As controversial commentator Keith Olbermann returns to his desk tonight, his suspension provides us with a few object lessons in the value of impassioned cable news commentary.
by Scott Daniel // November 9, 2010
I began watching Countdown with Keith Olbermann on MSNBC in the fall of 2006 to evoke nostalgia. Back in 1993, before his rise as a progressive pundit, Keith was my best friend every morning as he and Dan Patrick tag team hosted SportsCenter. Never mind that he once sported a vicious white-collar mullet; Olbermann was a familiar voice and face. I had undergone a recent and drawn-out political metamorphosis from right to (center) left, and I needed a rallying point in my new camp. A friend turned me on to Olbermann’s borderline incendiary attacks on the wrongs effectuated by the Bush Administration, and I was hooked. Snarky and condescending as he was, he provided something that I believed America desperately needed: a voice of reason infused with passion to counter the neo-conservative spin emanating from the microphones of Limbaugh and Hannity.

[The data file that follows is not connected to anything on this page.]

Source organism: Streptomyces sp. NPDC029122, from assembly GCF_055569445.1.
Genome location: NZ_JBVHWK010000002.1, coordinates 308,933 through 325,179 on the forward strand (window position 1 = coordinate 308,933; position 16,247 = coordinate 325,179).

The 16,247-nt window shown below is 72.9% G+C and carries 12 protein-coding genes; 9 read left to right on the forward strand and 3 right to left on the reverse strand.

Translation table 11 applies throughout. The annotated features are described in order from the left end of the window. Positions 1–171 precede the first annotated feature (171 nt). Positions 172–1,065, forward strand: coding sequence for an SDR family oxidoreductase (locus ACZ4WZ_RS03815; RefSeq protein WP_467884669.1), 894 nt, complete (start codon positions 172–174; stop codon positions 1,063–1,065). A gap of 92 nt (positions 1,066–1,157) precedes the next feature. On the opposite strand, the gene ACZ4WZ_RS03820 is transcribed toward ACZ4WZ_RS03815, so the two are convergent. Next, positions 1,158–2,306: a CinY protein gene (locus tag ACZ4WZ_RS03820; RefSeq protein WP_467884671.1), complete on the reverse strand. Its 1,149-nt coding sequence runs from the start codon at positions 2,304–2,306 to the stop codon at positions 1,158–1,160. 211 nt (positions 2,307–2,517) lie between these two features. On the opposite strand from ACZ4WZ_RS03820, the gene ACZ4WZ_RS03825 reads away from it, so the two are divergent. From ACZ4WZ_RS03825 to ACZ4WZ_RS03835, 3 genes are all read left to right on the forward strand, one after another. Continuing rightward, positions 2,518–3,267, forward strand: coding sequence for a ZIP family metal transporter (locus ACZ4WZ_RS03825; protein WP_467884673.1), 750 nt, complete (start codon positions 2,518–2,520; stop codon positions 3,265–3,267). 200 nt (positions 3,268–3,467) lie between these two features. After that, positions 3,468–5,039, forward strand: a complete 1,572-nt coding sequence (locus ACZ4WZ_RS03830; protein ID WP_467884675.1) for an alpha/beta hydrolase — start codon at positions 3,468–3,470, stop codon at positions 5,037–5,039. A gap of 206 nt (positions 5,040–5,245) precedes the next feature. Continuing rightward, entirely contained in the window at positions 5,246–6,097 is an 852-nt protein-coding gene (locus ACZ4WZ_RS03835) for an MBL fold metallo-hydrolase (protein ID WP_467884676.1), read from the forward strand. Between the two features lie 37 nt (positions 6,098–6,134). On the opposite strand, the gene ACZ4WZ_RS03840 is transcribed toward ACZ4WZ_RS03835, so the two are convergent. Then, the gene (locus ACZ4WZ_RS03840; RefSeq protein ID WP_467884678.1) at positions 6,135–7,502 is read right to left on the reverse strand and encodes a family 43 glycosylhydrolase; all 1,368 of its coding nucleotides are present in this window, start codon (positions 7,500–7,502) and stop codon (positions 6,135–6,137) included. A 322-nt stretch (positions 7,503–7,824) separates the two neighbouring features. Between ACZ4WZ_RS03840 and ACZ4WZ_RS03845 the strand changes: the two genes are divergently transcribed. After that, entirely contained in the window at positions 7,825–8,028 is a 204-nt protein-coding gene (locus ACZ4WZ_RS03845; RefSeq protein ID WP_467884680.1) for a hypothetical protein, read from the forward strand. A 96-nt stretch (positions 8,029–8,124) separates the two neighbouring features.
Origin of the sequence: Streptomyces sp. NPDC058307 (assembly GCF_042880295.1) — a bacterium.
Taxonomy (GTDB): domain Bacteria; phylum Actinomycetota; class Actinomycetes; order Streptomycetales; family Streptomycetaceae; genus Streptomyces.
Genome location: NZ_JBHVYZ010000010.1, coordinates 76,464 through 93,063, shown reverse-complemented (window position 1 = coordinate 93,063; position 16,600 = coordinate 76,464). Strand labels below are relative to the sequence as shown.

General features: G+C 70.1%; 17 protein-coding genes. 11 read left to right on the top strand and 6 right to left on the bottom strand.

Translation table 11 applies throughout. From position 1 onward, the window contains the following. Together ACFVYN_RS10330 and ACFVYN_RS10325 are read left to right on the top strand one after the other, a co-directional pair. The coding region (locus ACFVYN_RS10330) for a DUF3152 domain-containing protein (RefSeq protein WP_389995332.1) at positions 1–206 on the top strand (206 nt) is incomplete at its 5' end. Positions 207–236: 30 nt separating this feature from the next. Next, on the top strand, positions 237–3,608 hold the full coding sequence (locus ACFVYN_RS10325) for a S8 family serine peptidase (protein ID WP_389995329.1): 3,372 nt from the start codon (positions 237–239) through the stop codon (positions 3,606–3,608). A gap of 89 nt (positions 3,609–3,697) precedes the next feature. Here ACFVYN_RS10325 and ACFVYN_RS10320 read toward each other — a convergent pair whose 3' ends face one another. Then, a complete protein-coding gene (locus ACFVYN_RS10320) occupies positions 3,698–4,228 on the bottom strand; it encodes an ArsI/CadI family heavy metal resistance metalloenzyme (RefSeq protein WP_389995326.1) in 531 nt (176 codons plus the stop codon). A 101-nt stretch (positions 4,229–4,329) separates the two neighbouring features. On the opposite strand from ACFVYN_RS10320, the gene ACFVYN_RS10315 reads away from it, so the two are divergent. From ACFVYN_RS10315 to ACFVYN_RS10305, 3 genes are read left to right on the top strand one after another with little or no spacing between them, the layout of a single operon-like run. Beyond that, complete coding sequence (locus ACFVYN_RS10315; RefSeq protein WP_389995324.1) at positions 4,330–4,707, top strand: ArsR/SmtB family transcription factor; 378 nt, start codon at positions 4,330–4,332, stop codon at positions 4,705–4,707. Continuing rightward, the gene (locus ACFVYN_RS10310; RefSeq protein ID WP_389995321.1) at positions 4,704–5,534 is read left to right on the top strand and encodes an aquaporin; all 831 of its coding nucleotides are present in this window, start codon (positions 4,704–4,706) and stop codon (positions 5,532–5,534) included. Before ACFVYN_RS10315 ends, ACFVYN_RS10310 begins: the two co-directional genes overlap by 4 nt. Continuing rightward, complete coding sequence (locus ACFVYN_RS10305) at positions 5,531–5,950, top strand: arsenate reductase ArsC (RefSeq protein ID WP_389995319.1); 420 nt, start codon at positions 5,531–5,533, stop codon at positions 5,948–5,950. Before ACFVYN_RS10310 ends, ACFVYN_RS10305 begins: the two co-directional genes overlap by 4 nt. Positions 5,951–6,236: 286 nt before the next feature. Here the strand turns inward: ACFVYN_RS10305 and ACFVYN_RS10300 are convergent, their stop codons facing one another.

While not infrequently irksome and hyperbolic, Keith has been a worthy companion on weeknights at 8 p.m. That companionship was temporarily suspended when NBC executive Phil Griffin pulled the plug on Keith indefinitely last week for donating a sum total of $7,200 to three Democratic Congressional candidates without prior network approval. The suspension didn’t last long. Keith will host Countdown once again tonight.
Though the suspension lasted less than a week, Keith’s “trial” of sorts should serve as a cross-cutting object lesson, an extempore opportunity for information junkies to engage in some meaningful reflection on the role of an advocacy journalist like Keith in American media.